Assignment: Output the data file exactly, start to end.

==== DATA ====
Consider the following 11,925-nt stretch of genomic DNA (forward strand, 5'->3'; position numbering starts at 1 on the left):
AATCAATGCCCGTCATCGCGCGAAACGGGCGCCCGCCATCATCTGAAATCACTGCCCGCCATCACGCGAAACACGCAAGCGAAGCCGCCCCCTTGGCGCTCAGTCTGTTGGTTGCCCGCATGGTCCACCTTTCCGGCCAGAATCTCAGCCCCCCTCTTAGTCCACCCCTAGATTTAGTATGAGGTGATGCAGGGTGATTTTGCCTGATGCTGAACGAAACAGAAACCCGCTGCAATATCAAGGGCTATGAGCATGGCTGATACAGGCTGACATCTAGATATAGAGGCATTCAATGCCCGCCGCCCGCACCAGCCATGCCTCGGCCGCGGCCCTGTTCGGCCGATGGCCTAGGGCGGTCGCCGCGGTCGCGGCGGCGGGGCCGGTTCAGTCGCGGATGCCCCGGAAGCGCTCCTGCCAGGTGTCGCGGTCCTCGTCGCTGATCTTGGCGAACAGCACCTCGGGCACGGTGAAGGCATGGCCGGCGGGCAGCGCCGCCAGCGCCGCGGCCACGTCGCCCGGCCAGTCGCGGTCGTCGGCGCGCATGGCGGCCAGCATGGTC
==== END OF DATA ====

Consider the following 11,925-nt stretch of genomic DNA (forward strand, 5'->3'; position numbering starts at 1 on the left):
AATCAATGCCCGTCATCGCGCGAAACGGGCGCCCGCCATCATCTGAAATCACTGCCCGCCATCACGCGAAACACGCAAGCGAAGCCGCCCCCTTGGCGCTCAGTCTGTTGGTTGCCCGCATGGTCCACCTTTCCGGCCAGAATCTCAGCCCCCCTCTTAGTCCACCCCTAGATTTAGTATGAGGTGATGCAGGGTGATTTTGCCTGATGCTGAACGAAACAGAAACCCGCTGCAATATCAAGGGCTATGAGCATGGCTGATACAGGCTGACATCTAGATATAGAGGCATTCAATGCCCGCCGCCCGCACCAGCCATGCCTCGGCCGCGGCCCTGTTCGGCCGATGGCCTAGGGCGGTCGCCGCGGTCGCGGCGGCGGGGCCGGTTCAGTCGCGGATGCCCCGGAAGCGCTCCTGCCAGGTGTCGCGGTCCTCGTCGCTGATCTTGGCGAACAGCACCTCGGGCACGGTGAAGGCATGGCCGGCGGGCAGCGCCGCCAGCGCCGCGGCCACGTCGCCCGGCCAGTCGCGGTCGTCGGCGCGCATGGCGGCCAGCATGGTC